by Kirt Hickman
You’ve fleshed out your characters. You’ve given them flaws as well as virtues, internal struggles and external conflict, past lives and prior relationships. In short, they’ve become real people with real goals, real motivations, real relationships, and real emotions. Great! Now go back and make sure you’ve avoided the following characterization pitfalls:
1. Characters That Are Too Similar
Make sure each character’s personality is different from that of every other character. You don’t want all your characters to behave in the same way or talk like one another. They’re people, not automatons. If each is like the others, none will seem real. And if your characters don’t seem real, your reader won’t care about what happens to them.
2. A Weak-willed Hero
It’s hard for your reader to relate to a wimp or a pushover. If your hero doesn’t care enough about his cause to assert himself to achieve it, why should the reader care enough to read about it?
Make your hero a doer, not a watcher. If he just stands by while somebody else solves his problems and overcomes his obstacles for him, he’s not much of a hero. Your reader wants a hero who rises to the challenge, faces his problems head-on, overcomes adversity, and either achieves his goal or becomes ennobled by his effort to do so. Put your hero in the driver’s seat, literally and figuratively, at every opportunity.
3. Cliché Character Traits
Go back though your list of traits for each character. Have you created a dumb blonde, a mad scientist, a brutish albino hit man, a crooked sheriff, or any one of dozens of character types that have been done to death in books and movies? Take your dumb blonde and make her not dumb or not a blond. Make your mad scientist not mad or not a scientist.
Consider a western with a stereotypical crooked sheriff. He owns the town, rules by fear, accepts bribes from criminal elements, and has the judge in his back pocket. Too cliché! When I find a cliché character in my own writing, I play “What if…” or “Suppose…” These words help me brainstorm ideas to twist my character until he no longer feels cliché.
For example, suppose the sheriff is a woman. Suppose she’s corrupt in actions, but not in motivation. Suppose she was made sheriff by her father, a powerful and corrupt politician who not only threatens her life, but that of her children as well. Suppose she must find a way to overthrow her father’s influence in order to free herself from his web of corruption.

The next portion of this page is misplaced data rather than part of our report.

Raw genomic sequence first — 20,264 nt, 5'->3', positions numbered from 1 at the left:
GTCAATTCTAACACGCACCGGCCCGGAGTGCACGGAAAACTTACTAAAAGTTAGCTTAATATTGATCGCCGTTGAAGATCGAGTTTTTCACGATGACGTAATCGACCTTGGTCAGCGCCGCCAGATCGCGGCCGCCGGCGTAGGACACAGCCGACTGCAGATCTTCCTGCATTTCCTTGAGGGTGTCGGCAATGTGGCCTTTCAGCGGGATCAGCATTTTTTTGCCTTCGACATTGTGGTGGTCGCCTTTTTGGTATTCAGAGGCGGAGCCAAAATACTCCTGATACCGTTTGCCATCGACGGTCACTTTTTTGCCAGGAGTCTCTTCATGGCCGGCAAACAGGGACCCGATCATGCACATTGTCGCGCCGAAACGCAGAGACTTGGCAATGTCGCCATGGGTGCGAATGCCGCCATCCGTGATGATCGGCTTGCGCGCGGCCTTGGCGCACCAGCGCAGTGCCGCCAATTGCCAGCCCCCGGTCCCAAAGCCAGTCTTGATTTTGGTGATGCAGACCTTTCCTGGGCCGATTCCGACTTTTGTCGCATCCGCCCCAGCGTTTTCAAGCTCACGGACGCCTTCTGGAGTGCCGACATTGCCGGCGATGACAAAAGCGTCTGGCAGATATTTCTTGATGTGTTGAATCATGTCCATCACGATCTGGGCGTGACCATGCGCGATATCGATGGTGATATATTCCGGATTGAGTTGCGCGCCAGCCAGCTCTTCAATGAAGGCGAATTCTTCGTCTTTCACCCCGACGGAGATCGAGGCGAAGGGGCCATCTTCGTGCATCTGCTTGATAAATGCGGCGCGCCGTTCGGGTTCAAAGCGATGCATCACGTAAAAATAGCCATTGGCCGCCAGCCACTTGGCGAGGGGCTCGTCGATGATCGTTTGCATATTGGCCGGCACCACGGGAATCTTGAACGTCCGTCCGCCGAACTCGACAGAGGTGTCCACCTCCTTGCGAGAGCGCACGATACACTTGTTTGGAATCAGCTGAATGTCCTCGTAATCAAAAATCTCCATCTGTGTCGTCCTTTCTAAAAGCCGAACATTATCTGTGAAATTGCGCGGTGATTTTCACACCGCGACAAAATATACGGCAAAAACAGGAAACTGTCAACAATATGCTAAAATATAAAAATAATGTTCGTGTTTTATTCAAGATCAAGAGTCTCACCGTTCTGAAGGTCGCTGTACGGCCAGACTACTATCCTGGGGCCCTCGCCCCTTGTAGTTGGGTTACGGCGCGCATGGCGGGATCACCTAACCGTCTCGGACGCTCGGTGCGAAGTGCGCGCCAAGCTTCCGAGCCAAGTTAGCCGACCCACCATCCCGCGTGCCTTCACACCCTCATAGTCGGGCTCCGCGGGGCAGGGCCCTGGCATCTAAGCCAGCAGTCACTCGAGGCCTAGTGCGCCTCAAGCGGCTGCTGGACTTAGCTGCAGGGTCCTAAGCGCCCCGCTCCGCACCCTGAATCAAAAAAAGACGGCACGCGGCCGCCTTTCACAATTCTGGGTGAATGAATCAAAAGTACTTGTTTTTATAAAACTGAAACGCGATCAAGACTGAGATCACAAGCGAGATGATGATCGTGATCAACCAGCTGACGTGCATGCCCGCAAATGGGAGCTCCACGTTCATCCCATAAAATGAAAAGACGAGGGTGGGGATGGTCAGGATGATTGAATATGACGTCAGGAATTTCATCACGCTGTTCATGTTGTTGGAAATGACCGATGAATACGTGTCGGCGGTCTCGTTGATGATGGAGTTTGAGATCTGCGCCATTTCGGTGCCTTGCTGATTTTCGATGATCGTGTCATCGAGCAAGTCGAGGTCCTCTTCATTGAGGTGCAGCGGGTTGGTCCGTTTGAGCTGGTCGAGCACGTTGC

You see how it works? More subtly, do you have an otherwise-original character who exhibits a single trait that’s a cliché for his character type? The brutish hit man who happens to be albino might fall into this category. Albinos are certainly rare, but in literature and movies, they almost always appear as brutish villains. Move this trait to a sophisticated good guy, maybe even the hero. How might that affect his life, the way people treat him, or his opportunities for social, political, or economic advancement? Is his society tolerant of such aesthetic differences? Does it hinder him in his quest?
Here I must make a distinction between realism and cliché. What if you create a 10-year-old boy who never cleans his room? Is he realistic or cliché? Here’s my test: Do most real ten-year-old boys live in dirty rooms, or do most keep them clean? I suspect the former. If so, a character with this trait is realistic. He should have some trait that’s unusual for his demographic, however, so he doesn’t feel to the reader like a cardboard cutout. If most real ten-year-old boys live in clean rooms but a high percentage of fictional ten-year-old boys are characterized by dirty rooms, a ten-year-old boy with a messy room falls into the realm of cliché.
By contrast, are most sheriffs really corrupt, or are they just portrayed that way too often? In this case, the latter is true. This is what makes the crooked sheriff, the dumb blonde, the mad scientist, and numerous other character types clichés.
Apply this test to each of your characters. If you find a single cliché trait in an otherwise-original character, one solution is to replace the trait with its opposite. Do what the reader won’t expect.
4. Forgetting Secondary Characters
The waiter, the cab driver, the shoeshine boy, and other characters who appear fleetingly need not be fleshed out as completely as your main characters, but that doesn’t mean you should leave them as cardboard cutouts. Give each character at least one interesting trait.
It’s not enough for your characters to be realistic. Make sure each one is both unique and memorable.
Kirt Hickman is a technical writer turned fiction author. His books include three sci-fi thriller novels Worlds Asunder (2008), Venus Rain (2010) and Mercury Sun (2014), the high fantasy novel Fabler’s Legend (2011), and the writers’ how-to Revising Fiction: Making Sense of the Madness (2009).
This article was originally published in the August 2009 issue of SouthWest Sage and is reprinted here by permission of the author.